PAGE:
Within the cultural heritage sector, digital collections have grown through the digitisation of existing cultural artifacts, the creation or archiving of new (‘born digital’) resources so that the management of these digital assets is now a significant activity. In government, both local and central, and in commerce and industry, more and more of the information created in the normal course of activity is in electronic form, whether as web publications, images, databases, GIS files, data sets, email, or documents in word-processed, spreadsheet or PDF formats. All these digital assets have value and utility because of their host organizations, but many of these values and uses are not realized due to a lack of experienced, skilled and qualified staff tasked with their management and curation.
This subject area is already of major importance across the cultural heritage sector and beyond; there are very few institutions of any size and in any area of activity that do not create, and depend on the management, exploitation and long-term preservation of digital assets. There are important considerations of curatorial and technical standards that arise throughout the ‘digital resource life-cycle’, from creation through management, access and dissemination to long-term preservation. These considerations and this life-cycle are the core subject matter of the MA programme in Digital Asset Management. We want students to acquire a great deal of practical knowledge, but even more we want them to develop their critical and reflective capacities, and to acquire an understanding of the inter-dependence between the developments in digital scholarship, technology and curatorial practice.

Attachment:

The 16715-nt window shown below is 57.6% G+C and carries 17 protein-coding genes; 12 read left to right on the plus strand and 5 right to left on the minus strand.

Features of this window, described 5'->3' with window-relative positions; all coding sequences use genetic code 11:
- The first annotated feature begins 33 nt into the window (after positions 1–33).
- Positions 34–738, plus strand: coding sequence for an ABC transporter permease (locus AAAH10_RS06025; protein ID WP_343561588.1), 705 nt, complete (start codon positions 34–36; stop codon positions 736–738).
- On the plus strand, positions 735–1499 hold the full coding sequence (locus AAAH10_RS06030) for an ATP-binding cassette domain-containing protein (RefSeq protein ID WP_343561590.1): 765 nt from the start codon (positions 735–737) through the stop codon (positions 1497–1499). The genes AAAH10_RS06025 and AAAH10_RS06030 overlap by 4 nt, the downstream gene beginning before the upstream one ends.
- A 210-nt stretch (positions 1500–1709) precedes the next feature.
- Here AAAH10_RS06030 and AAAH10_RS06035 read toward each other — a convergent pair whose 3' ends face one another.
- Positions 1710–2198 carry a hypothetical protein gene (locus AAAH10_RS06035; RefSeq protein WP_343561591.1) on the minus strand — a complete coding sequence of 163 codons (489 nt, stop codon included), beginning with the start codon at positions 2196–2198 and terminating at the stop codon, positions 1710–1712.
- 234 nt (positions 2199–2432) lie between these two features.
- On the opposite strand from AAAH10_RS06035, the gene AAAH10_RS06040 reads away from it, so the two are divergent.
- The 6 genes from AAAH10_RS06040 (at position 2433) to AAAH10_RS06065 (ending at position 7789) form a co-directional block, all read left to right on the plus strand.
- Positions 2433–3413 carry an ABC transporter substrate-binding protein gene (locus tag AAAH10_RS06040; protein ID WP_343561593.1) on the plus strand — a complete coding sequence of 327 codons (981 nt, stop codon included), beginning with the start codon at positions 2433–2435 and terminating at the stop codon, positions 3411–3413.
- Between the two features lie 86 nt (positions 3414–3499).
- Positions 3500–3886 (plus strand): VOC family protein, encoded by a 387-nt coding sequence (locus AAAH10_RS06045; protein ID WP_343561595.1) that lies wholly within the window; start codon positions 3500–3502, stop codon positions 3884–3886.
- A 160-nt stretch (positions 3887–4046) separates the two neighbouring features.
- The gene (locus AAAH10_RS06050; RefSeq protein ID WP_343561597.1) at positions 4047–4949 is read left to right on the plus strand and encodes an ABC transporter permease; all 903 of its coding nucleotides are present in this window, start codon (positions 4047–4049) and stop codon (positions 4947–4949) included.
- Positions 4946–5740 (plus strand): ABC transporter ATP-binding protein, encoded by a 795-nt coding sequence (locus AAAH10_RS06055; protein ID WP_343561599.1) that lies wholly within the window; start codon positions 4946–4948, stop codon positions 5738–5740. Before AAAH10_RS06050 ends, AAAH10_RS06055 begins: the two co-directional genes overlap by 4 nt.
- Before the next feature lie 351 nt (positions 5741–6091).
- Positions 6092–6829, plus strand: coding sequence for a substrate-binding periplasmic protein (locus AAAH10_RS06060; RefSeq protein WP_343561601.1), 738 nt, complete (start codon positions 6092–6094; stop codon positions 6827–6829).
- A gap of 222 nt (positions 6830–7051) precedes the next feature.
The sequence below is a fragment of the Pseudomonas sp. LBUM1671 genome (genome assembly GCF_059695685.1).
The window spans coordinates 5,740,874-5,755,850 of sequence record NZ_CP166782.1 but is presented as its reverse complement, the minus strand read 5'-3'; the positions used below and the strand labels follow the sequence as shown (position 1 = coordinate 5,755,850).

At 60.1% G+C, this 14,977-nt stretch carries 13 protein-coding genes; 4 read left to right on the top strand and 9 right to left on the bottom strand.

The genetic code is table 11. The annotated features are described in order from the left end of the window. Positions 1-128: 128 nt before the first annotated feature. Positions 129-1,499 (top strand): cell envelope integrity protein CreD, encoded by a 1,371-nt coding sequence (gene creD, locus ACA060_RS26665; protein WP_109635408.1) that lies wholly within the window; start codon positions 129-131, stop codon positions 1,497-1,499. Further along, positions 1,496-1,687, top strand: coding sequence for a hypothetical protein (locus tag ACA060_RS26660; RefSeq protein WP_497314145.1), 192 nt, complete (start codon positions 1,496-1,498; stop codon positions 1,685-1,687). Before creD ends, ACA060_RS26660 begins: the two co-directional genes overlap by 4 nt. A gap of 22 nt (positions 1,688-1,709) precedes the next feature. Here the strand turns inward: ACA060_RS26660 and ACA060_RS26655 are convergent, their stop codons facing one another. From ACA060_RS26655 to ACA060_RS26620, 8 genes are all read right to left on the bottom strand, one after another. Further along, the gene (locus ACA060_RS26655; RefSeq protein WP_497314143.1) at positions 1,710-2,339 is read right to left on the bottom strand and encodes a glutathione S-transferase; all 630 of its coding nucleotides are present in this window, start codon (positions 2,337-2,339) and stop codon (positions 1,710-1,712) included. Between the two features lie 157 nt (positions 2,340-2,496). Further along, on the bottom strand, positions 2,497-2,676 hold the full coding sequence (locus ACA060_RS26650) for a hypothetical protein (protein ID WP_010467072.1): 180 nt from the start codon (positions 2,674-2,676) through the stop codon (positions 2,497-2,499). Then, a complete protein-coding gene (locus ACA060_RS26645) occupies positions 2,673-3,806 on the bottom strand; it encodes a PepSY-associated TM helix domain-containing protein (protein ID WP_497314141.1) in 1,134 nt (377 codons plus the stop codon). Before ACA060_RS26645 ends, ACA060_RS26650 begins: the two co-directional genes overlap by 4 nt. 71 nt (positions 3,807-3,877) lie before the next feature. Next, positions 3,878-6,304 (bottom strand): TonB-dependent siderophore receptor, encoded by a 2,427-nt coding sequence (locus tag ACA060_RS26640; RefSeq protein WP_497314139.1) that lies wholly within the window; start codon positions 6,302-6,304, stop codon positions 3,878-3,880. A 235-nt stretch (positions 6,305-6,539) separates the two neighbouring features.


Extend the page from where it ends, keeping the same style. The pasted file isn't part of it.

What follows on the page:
The optional work placement module is seen as an important part of the programme as it complements the theoretical and historical approaches taken in the compulsory and other supporting modules. It allows students to observe and analyse first-hand an organisation in the cultural heritage sector while gaining work experience and developing transferable skills. Where relevant the work placement may also feed into dissertation research, possibly with the host organisation serving as a case study.
The programme culminates in a dissertation project involving the application of computing in a discipline area in which the student has appropriate intellectual training – either the subject area of a previous academic qualification or through professional experience gained through employment.